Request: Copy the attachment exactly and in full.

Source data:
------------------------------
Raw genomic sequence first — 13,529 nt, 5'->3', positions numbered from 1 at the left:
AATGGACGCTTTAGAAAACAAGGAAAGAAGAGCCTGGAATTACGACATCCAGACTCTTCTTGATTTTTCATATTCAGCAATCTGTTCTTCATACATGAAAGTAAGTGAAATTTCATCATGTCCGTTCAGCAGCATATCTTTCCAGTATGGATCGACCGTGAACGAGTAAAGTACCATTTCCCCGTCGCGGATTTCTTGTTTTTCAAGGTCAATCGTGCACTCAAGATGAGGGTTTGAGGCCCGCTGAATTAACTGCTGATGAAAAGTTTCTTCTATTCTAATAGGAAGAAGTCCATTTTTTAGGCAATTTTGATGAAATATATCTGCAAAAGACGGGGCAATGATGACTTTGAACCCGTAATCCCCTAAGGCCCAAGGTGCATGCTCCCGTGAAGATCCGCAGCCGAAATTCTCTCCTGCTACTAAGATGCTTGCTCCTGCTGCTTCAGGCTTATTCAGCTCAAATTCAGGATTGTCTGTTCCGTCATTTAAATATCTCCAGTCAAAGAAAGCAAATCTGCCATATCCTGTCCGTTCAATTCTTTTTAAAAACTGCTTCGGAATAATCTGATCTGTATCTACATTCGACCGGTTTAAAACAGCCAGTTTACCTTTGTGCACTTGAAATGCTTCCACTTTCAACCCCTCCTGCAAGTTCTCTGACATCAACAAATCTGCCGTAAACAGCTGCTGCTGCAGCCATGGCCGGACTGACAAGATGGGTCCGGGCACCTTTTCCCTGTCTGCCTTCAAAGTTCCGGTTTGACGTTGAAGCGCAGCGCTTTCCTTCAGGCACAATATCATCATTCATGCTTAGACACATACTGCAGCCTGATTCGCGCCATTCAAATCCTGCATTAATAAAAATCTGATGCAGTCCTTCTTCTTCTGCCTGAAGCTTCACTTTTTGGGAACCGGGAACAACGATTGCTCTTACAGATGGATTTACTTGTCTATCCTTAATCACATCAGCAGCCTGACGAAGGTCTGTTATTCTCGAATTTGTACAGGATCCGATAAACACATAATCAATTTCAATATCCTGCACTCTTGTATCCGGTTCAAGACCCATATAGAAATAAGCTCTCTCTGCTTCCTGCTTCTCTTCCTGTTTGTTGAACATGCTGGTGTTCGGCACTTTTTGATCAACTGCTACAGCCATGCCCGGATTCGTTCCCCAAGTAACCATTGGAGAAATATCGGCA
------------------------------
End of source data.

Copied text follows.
Raw genomic sequence first — 13,529 nt, 5'->3', positions numbered from 1 at the left:
AATGGACGCTTTAGAAAACAAGGAAAGAAGAGCCTGGAATTACGACATCCAGACTCTTCTTGATTTTTCATATTCAGCAATCTGTTCTTCATACATGAAAGTAAGTGAAATTTCATCATGTCCGTTCAGCAGCATATCTTTCCAGTATGGATCGACCGTGAACGAGTAAAGTACCATTTCCCCGTCGCGGATTTCTTGTTTTTCAAGGTCAATCGTGCACTCAAGATGAGGGTTTGAGGCCCGCTGAATTAACTGCTGATGAAAAGTTTCTTCTATTCTAATAGGAAGAAGTCCATTTTTTAGGCAATTTTGATGAAATATATCTGCAAAAGACGGGGCAATGATGACTTTGAACCCGTAATCCCCTAAGGCCCAAGGTGCATGCTCCCGTGAAGATCCGCAGCCGAAATTCTCTCCTGCTACTAAGATGCTTGCTCCTGCTGCTTCAGGCTTATTCAGCTCAAATTCAGGATTGTCTGTTCCGTCATTTAAATATCTCCAGTCAAAGAAAGCAAATCTGCCATATCCTGTCCGTTCAATTCTTTTTAAAAACTGCTTCGGAATAATCTGATCTGTATCTACATTCGACCGGTTTAAAACAGCCAGTTTACCTTTGTGCACTTGAAATGCTTCCACTTTCAACCCCTCCTGCAAGTTCTCTGACATCAACAAATCTGCCGTAAACAGCTGCTGCTGCAGCCATGGCCGGACTGACAAGATGGGTCCGGGCACCTTTTCCCTGTCTGCCTTCAAAGTTCCGGTTTGACGTTGAAGCGCAGCGCTTTCCTTCAGGCACAATATCATCATTCATGCTTAGACACATACTGCAGCCTGATTCGCGCCATTCAAATCCTGCATTAATAAAAATCTGATGCAGTCCTTCTTCTTCTGCCTGAAGCTTCACTTTTTGGGAACCGGGAACAACGATTGCTCTTACAGATGGATTTACTTGTCTATCCTTAATCACATCAGCAGCCTGACGAAGGTCTGTTATTCTCGAATTTGTACAGGATCCGATAAACACATAATCAATTTCAATATCCTGCACTCTTGTATCCGGTTCAAGACCCATATAGAAATAAGCTCTCTCTGCTTCCTGCTTCTCTTCCTGTTTGTTGAACATGCTGGTGTTCGGCACTTTTTGATCAACTGCTACAGCCATGCCCGGATTCGTTCCCCAAGTAACCATTGGAGAAATATCGGCA